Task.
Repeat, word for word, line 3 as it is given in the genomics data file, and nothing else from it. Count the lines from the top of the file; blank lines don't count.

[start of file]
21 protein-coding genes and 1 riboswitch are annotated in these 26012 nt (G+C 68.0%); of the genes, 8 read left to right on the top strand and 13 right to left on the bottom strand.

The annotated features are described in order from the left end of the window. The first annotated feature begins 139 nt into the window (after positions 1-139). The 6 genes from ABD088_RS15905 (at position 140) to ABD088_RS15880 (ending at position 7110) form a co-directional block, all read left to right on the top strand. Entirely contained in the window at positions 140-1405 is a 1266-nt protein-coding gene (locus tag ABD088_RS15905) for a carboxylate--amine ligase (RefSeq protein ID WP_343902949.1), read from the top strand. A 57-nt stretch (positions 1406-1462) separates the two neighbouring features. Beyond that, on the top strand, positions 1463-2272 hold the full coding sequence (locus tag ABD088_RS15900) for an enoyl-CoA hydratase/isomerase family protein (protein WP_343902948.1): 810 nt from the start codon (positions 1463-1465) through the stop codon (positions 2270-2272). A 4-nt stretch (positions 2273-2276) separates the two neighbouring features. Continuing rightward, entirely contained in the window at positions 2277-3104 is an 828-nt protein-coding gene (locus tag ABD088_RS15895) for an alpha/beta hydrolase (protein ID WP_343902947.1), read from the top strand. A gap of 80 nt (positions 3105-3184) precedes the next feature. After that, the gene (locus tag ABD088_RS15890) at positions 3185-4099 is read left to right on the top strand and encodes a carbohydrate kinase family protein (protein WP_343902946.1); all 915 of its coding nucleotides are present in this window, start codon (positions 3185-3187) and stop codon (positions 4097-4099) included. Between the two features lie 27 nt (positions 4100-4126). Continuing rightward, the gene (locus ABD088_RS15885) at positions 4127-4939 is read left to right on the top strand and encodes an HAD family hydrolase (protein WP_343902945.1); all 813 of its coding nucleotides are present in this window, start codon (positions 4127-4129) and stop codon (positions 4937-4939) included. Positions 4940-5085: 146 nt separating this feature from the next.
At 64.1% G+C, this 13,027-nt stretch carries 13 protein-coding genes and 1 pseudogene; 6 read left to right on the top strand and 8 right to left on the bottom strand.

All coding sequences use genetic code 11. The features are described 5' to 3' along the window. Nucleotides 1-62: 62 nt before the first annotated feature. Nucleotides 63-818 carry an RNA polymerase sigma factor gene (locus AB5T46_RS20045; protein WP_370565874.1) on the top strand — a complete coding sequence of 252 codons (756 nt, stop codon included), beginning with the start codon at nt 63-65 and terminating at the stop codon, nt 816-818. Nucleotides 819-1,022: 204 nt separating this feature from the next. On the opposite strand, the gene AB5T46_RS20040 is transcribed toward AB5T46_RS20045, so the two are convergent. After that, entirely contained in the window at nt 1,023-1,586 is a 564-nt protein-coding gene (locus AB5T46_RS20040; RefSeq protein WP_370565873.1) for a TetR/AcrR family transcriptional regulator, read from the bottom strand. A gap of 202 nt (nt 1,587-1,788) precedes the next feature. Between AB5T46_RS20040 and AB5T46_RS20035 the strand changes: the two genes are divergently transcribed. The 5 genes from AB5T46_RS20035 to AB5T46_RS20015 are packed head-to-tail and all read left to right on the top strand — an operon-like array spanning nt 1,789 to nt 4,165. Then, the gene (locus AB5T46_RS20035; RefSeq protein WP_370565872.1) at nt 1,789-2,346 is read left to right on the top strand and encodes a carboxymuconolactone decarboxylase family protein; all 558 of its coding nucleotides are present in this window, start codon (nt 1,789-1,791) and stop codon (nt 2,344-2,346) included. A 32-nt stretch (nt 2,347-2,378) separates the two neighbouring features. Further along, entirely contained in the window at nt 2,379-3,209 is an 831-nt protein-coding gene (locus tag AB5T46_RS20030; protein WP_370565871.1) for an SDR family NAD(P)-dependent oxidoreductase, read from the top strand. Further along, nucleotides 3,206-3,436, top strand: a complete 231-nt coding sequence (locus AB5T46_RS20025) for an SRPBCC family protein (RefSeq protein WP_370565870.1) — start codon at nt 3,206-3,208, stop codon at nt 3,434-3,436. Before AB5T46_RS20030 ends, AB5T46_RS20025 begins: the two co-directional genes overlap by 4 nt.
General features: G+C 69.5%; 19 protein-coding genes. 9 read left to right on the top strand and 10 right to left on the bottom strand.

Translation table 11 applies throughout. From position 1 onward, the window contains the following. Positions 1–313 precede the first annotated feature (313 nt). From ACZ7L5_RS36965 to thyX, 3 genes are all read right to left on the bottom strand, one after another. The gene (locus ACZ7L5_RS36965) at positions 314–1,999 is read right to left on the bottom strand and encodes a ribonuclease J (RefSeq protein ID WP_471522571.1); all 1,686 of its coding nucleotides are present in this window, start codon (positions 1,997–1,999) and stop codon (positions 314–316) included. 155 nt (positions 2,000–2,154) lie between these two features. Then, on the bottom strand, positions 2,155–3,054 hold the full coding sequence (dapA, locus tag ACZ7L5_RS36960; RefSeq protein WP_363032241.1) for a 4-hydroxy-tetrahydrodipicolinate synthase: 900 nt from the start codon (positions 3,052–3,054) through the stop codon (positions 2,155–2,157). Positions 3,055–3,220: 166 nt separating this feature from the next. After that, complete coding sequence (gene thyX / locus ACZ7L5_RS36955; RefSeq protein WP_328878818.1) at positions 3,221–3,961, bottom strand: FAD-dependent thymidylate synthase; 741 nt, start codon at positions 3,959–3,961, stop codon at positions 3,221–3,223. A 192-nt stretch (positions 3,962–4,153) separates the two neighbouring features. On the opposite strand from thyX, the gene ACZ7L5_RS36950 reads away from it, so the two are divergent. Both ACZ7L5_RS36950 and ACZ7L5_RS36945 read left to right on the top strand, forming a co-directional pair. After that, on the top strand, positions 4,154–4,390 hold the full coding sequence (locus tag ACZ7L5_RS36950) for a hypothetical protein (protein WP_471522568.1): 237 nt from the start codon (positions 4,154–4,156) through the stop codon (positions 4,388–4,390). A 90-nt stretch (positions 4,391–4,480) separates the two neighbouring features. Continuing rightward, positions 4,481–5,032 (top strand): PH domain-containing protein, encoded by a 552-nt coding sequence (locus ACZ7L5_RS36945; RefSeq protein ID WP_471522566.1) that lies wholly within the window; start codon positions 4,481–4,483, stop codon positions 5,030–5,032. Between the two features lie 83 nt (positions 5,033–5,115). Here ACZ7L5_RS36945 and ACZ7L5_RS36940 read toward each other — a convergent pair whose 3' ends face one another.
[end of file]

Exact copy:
At 64.1% G+C, this 13,027-nt stretch carries 13 protein-coding genes and 1 pseudogene; 6 read left to right on the top strand and 8 right to left on the bottom strand.